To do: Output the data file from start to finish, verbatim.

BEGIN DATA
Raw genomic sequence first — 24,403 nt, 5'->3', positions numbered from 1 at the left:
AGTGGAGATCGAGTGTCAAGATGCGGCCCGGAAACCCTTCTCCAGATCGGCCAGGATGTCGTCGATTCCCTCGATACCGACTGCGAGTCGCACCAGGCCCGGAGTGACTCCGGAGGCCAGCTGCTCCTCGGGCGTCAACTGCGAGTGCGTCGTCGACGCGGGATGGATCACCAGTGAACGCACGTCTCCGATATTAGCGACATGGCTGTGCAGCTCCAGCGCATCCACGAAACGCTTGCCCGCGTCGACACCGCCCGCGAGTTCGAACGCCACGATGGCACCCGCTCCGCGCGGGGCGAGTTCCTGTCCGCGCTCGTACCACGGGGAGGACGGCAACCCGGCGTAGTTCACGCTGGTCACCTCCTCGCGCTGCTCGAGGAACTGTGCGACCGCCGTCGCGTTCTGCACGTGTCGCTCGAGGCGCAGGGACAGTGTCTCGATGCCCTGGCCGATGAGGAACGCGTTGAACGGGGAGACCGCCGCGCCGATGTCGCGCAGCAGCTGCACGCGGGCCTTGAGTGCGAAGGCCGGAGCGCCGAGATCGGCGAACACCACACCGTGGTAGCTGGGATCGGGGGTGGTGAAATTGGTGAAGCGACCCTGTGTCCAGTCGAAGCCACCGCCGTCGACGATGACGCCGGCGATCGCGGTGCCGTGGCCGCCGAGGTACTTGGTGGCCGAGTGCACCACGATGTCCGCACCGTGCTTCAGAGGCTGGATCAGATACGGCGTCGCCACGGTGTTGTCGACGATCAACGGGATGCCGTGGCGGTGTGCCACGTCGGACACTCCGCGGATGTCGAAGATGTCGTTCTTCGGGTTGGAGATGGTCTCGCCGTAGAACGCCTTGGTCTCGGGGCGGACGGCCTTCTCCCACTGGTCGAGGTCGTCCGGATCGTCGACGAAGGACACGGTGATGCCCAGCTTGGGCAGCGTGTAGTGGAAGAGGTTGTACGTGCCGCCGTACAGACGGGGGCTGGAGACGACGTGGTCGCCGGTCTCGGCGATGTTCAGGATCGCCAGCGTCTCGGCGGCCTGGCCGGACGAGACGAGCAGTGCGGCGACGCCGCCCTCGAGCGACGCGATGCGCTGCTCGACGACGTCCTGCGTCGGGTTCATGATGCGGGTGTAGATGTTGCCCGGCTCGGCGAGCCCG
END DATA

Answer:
Raw genomic sequence first — 24,403 nt, 5'->3', positions numbered from 1 at the left:
AGTGGAGATCGAGTGTCAAGATGCGGCCCGGAAACCCTTCTCCAGATCGGCCAGGATGTCGTCGATTCCCTCGATACCGACTGCGAGTCGCACCAGGCCCGGAGTGACTCCGGAGGCCAGCTGCTCCTCGGGCGTCAACTGCGAGTGCGTCGTCGACGCGGGATGGATCACCAGTGAACGCACGTCTCCGATATTAGCGACATGGCTGTGCAGCTCCAGCGCATCCACGAAACGCTTGCCCGCGTCGACACCGCCCGCGAGTTCGAACGCCACGATGGCACCCGCTCCGCGCGGGGCGAGTTCCTGTCCGCGCTCGTACCACGGGGAGGACGGCAACCCGGCGTAGTTCACGCTGGTCACCTCCTCGCGCTGCTCGAGGAACTGTGCGACCGCCGTCGCGTTCTGCACGTGTCGCTCGAGGCGCAGGGACAGTGTCTCGATGCCCTGGCCGATGAGGAACGCGTTGAACGGGGAGACCGCCGCGCCGATGTCGCGCAGCAGCTGCACGCGGGCCTTGAGTGCGAAGGCCGGAGCGCCGAGATCGGCGAACACCACACCGTGGTAGCTGGGATCGGGGGTGGTGAAATTGGTGAAGCGACCCTGTGTCCAGTCGAAGCCACCGCCGTCGACGATGACGCCGGCGATCGCGGTGCCGTGGCCGCCGAGGTACTTGGTGGCCGAGTGCACCACGATGTCCGCACCGTGCTTCAGAGGCTGGATCAGATACGGCGTCGCCACGGTGTTGTCGACGATCAACGGGATGCCGTGGCGGTGTGCCACGTCGGACACTCCGCGGATGTCGAAGATGTCGTTCTTCGGGTTGGAGATGGTCTCGCCGTAGAACGCCTTGGTCTCGGGGCGGACGGCCTTCTCCCACTGGTCGAGGTCGTCCGGATCGTCGACGAAGGACACGGTGATGCCCAGCTTGGGCAGCGTGTAGTGGAAGAGGTTGTACGTGCCGCCGTACAGACGGGGGCTGGAGACGACGTGGTCGCCGGTCTCGGCGATGTTCAGGATCGCCAGCGTCTCGGCGGCCTGGCCGGACGAGACGAGCAGTGCGGCGACGCCGCCCTCGAGCGACGCGATGCGCTGCTCGACGACGTCCTGCGTCGGGTTCATGATGCGGGTGTAGATGTTGCCCGGCTCGGCGAGCCCG